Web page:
Feminist radicalism against capital in Spain

Current grassroots mobilizations in Spain, known as 15M or Indignados movement involves and benefits a great deal from feminisms. It is refreshing to see various feminist currents flowing through the Iberian streets in a symbiotic relationship with other struggles as part of the movement.

15M activists refer to the movement as a whole as 15M, because it all started on May 15 2011 when the squares of 79 towns and cities across the country were occupied and citizens’ assemblies were formed in them. By August 2011 it was estimated that at least 6 million people had participated in the movement. The 15M, still very alive and radicalized, showcases a myriad of initiatives and a staggering decentralized network. Their actions involve a great deal of creativity and theoretical analysis. The movement proves that, after the mass exodus and killings of progressive and talented minds during and after the Civil War, Spain has again regenerated its progressive-minded social tissue.

I am not trying to make an exhaustive map of different feminisms in Spain today; but rather to try to paint a near-accurate portrayal of grassroots feminisms responding to the crisis by elaborating on their narratives.


Defending what has been achieved: The Violet Tide

Violet tide marching in Malaga
Violet tide marching in Malaga

The violet tide emulated the many other ‘tides’ that emerged from the 15M. ‘Tide’ means ‘strand’ within the 15M movement: eg the White Tide is the movement defending free public healthcare while the Green Tide is the movement defending public education. The tide gathering feminist collectives and individuals across the country would inevitably be violet and indeed they like to make this obvious by dressing in that colour.

It was instigated from Málaga, a city in South Spain, and quickly joined throughout the state by hundreds of 15M feminist assemblies and other longer-established feminist organizations and collectives. Their actions take place simultaneously in several places across the country. A protest in February 2013 for instance was coordinated in the cities of Malaga, Madrid, Valencia, Córdoba, Granada, Jaén, Almería, Pamplona, Estella-Lizarra, Murcia, and Ceuta, along with many other towns.

In its manifesto, the Violet Tide condemns cuts to budgets for Equality Policies, the Law of Personal Autonomy and the Law of Sexual and Reproductive Rights. It also condemns the closure of services such as free legal aid and shelters for victims of violence against women as well as Women’s Centres and organisation such as the Women Institute.

Denouncing the systemic roots of it all: Feminisms Under the Sun

The movement has also given birth to ‘Feminisms under the Sun’, a Committee of Madrid’s Assembly (which occupied Plaza del Sol). Their manifesto fleshes out demands to bring about gender justice and economic justice, including demanding that domestic work is measured and factored into accounts of national wealth; that work and wealth are fairly distributed  – less work for each person so that we all have work. They denounce the fact that our current society puts markets, rather than people, first.

Feminist economy workshop held as part of an outdoor assembly
Feminist economy workshop held as part of an outdoor assembly

Actions also reflect this wider concern, for instance, feminist economy workshops where ‘collective intelligence’ is put to work. These forums think through an economic system that puts people’s lives and needs first. What needs should the economy fulfill? What kind of production and labour systems would adequately meet them?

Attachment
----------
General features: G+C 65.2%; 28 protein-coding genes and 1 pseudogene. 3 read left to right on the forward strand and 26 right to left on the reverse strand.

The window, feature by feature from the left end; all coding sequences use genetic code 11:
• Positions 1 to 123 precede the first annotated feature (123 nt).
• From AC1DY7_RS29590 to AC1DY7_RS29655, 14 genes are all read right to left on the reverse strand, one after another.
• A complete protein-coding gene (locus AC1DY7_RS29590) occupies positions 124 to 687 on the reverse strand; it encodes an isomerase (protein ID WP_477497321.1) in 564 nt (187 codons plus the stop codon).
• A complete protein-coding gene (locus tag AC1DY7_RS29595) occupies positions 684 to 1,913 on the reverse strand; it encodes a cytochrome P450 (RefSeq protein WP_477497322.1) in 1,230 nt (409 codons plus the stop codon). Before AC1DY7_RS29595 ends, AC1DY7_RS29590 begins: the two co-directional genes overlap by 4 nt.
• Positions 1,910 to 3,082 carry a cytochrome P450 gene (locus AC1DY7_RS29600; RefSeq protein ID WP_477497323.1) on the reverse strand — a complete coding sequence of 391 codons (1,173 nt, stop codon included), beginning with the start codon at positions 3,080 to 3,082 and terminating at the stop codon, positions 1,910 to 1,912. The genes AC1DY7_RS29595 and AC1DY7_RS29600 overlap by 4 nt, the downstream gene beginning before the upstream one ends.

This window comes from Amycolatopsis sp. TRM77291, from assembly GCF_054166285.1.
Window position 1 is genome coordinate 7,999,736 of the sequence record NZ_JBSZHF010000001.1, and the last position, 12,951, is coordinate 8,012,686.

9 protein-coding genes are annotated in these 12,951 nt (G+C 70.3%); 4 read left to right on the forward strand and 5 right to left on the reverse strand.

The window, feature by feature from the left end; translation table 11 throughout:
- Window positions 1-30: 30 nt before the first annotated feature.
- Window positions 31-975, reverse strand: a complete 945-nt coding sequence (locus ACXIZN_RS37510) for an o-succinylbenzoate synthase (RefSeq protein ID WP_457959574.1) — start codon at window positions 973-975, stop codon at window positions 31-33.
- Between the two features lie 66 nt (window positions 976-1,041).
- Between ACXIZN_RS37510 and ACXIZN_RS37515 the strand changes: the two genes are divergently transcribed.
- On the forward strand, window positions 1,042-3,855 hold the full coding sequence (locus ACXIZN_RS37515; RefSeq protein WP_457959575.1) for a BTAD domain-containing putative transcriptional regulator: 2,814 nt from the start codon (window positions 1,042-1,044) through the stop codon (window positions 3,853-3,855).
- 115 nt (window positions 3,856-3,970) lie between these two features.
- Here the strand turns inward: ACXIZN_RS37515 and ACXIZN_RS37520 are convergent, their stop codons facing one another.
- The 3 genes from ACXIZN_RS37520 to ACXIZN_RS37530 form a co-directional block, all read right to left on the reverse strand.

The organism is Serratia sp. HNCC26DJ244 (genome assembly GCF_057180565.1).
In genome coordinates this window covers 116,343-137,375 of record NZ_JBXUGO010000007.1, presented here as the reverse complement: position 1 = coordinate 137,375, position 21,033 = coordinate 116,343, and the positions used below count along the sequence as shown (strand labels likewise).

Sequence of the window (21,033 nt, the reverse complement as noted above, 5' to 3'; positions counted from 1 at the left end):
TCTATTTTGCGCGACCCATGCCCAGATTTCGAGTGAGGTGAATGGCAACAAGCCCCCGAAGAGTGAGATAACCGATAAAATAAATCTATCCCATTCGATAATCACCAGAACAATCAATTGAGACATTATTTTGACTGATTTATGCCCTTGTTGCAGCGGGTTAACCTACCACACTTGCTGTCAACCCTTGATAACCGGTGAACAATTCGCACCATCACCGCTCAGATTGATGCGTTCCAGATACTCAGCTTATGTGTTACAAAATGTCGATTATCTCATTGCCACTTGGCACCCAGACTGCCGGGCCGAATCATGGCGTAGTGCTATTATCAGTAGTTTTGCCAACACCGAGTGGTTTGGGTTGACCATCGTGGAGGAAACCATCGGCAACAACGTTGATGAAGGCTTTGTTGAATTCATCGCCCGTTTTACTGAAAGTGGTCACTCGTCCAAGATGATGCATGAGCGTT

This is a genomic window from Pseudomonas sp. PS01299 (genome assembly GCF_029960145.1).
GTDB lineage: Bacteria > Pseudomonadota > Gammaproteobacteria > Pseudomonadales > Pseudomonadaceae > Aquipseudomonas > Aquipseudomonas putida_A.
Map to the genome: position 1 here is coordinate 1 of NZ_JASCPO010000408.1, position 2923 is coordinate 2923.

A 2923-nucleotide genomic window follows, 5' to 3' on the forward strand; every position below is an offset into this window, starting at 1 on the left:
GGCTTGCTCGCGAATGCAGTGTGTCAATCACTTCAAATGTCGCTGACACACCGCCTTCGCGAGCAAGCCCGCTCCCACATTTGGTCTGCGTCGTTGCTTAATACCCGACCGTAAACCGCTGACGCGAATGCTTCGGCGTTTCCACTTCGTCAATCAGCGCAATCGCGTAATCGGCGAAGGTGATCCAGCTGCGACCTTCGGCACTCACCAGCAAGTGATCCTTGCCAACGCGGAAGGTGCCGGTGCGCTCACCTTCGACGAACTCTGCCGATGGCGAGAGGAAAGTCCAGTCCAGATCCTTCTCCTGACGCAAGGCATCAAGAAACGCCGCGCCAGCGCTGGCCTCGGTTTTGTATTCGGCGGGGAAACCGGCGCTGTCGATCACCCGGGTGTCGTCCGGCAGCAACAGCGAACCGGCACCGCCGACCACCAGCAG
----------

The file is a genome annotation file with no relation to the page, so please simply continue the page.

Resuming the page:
In 2012 ‘Feminisms Under the Sun’ encouraged women at the margins of the labour market to participate in the two general strikes that were taking place in Spain: unemployed and precarious workers, domestic workers, undocumented migrants and sex-workers; women were also called to join a care strike against capital and patriarchy. Households were picketed and housewives informed of the economic (and social) value of their free work and of the exploitation of such work both by patriarchy and capitalism.

‘Feminisms Under the Sun’ thus makes visible the systemic roots of the so-called ‘crises’ that European rulers have used as excuse to roll back what had been achieved in terms of laws and policies that protect women and advance gender equality, and proposes alternatives to such systems.

Holistic and experimental: The mutant bitches

Loyal to the critical spirit of 15M, militants of an Ultra-violet tide, the Mutant Bitches, question what they call ‘politically correct policies’ and aim to dismantle conceptual maps and systems of thinking within each of us that make us reproduce patriarchy, capitalism, imperialism, racism and every other interlinked system of oppression. The Mutant Bitches want to provoke a transformation within the 15M movement itself and for this purpose they ‘de-programme patriarchal, capitalist and imperialist thinking’ using surveys, micro-workshops, boycotts to persons’ identity and happenings.

There is much creativity and enthusiasm in how feminisms are being played out in current grassroots struggles in Spain against injustice. Encouragingly all of them, from those working within the system to those working outside it work alongside other 15M ‘sub-movements’ as I have shown above. Arguably this alliance is weaker in Britain, not just at a grassroots level but throughout, where other struggles operate rather disconnected from feminisms; from its ideas and its energies. Such disconnections weaken us all who are working to put people before profit.

Virginia López Calvo

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